We've all been given the familiar advice by parents anxious to get us eating our vegetables, but is there any truth in it? Martin Fone, author of 'Fifty Curious Questions', investigates.

‘Eat up your carrots’, I was told as a child. ‘They will make you see better in the dark.’ It was something I swallowed at the time, but now that I am older (if not any wiser), I wonder whether it is an old wives’ tale or there really is something to it.

Our pursuit for the truth starts with the dark days of World War II, when Britain was under attack from German bombers, and when the British government instituted blackouts to make the prospective targets for the night-time raiders more difficult to identify. By 1939 the Royal Air Force was prototyping a radar system known as on-board Air Interception Radar that enabled it to spot enemy aircraft as they crossed the Channel. In 1940 John Cunningham, who was nicknamed ‘Cat’s Eyes’ because he downed nineteen of his twenty kills at night, shot the first enemy plane down using the system.

Radar was to have a transforming effect on the fortunes of war. Naturally, the Brits wanted to keep it under wraps but at the same time wanted to raise home morale. So some genius thought that Cunningham’s success could be ascribed to his consumption of carrots. An advertising campaign was launched, proclaiming in the stilted style of the time: ‘Carrots keep you healthy and help you see in the blackout’. Catchy or what?

This campaign coincided with a glut of carrots at the time, and the government was struggling to find ways to encourage the reluctant public to consume indigenous root crops. Colourful characters such as Doctor Carrot and Potato Pete were introduced in 1941 to aid the campaign.

Wartime poster ©Imperial War Museum

Wartime poster ©Imperial War Museum


[RELATED: Victory in the Kitchen – How carrots helped Britain win the Second World War]

Even Walt Disney got into the act. One of their leading cartoonists, Hank Porter, created a whole family based on the Doctor Carrot idea, consisting of the likes of Carroty George, Pop Carrot, and Clara Carrot.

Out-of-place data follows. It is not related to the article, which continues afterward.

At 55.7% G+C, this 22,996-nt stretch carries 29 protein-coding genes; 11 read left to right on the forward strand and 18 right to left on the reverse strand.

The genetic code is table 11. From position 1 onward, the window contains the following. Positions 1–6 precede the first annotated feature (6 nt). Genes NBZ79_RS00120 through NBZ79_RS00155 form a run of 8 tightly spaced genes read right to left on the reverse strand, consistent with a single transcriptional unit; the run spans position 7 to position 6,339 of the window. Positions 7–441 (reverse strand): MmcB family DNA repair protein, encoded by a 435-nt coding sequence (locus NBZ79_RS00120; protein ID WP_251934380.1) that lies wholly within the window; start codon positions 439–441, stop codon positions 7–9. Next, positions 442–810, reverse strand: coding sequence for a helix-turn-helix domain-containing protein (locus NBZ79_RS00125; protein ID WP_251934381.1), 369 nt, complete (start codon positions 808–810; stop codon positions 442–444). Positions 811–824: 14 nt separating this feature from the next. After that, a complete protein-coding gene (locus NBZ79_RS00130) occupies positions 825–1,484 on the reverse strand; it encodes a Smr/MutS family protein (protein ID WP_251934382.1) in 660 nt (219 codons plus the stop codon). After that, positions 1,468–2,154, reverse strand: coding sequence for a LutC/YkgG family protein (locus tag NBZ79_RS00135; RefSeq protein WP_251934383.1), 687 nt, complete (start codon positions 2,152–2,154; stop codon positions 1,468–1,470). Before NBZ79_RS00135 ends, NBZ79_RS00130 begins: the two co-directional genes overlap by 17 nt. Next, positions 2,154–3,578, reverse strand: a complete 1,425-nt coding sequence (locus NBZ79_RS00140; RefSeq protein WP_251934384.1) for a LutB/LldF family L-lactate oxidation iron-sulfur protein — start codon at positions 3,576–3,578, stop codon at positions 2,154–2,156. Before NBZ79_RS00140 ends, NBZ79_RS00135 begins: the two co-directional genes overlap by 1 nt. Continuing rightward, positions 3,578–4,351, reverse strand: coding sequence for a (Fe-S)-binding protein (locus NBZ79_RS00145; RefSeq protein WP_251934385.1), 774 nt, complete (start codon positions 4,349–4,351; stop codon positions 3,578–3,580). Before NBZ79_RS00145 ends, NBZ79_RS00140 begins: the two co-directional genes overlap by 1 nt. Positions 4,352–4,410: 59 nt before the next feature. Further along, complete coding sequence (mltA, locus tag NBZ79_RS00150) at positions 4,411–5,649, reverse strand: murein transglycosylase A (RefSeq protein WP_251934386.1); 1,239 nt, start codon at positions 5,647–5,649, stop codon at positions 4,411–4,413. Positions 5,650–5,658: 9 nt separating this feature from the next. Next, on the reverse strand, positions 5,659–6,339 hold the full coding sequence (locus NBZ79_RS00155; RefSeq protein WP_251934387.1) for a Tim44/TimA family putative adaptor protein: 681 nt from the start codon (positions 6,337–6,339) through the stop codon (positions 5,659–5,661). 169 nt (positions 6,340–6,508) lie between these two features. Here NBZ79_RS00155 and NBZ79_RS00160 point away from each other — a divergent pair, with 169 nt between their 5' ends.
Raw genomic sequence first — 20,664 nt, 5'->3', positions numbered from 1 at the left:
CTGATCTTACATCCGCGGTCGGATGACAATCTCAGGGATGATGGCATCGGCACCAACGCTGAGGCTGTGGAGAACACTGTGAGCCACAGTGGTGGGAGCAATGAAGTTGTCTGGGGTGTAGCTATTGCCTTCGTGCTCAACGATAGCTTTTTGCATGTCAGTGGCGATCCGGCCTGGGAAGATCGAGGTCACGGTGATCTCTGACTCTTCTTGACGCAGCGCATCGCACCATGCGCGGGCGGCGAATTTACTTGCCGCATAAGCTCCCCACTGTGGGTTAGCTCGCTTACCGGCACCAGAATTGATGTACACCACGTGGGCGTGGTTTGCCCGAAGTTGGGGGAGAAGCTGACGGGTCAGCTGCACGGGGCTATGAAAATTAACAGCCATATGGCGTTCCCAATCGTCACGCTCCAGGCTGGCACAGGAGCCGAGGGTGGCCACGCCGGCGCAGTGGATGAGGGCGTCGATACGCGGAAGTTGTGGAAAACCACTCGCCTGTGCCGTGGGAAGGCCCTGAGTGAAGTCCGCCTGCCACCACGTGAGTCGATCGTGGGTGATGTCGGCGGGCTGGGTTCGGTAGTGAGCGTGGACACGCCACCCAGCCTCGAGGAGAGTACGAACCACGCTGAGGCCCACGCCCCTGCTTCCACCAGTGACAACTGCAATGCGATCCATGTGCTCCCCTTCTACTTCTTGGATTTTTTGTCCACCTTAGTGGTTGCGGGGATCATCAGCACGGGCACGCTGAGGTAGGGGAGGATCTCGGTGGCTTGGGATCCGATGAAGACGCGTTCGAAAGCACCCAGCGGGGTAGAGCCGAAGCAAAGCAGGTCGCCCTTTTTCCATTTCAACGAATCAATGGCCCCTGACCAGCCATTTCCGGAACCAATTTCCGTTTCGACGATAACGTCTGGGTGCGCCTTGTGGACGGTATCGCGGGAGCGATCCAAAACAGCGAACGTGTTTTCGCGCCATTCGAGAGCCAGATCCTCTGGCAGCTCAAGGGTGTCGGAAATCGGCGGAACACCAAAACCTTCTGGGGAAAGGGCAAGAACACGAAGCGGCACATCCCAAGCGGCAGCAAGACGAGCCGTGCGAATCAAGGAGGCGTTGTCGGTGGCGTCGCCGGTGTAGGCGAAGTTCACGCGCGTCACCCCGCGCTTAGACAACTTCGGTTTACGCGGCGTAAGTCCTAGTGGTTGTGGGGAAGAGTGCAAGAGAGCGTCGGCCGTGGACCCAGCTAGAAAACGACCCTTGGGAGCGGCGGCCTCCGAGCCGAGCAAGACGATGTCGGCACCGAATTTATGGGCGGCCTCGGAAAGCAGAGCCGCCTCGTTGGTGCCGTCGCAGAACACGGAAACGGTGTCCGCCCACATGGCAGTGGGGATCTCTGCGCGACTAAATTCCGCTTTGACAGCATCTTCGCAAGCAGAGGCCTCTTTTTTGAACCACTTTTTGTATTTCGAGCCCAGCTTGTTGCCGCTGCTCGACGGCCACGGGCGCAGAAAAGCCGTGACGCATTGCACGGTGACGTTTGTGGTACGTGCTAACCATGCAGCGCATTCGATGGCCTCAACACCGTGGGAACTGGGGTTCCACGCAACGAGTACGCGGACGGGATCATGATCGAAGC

And it worked. The Ministry of Food in February 1941 was able to report: ‘The consumption of carrots has increased following the Ministry’s publicity campaign’. Whether the Germans were as gullible is another story.

Wartime potato poster - ©IWM (PST 20603)

Wartime poster  ©Imperial War Museum

There is, though, a modicum of truth in the story. Carrots have long been known to be beneficial to the overall health of the eye because of its high vitamin A content.

Specifically, vitamin A protects the eyes from night blindness, and not having enough of the orange root vegetable can lead to problems such as dry eye and cataracts. So there is at least a case to make that the carrot helps to keep the eyes healthy, even if they don’t imbue you with the power to see at night.

And before we go, one additional carrot factoid. Their original colour was purple. It was only in the seventeenth century that the orange carrot that we are so familiar with started to appear, thanks to the work of Dutch horticulturists, probably in an attempt to get the colouration of the vegetable to match the national flag of the time.

So now we know!

Martin Fone is author of ‘Fifty Curious Questions’, from which this piece is an excerpt – find out more about his book or you can order a copy via Amazon.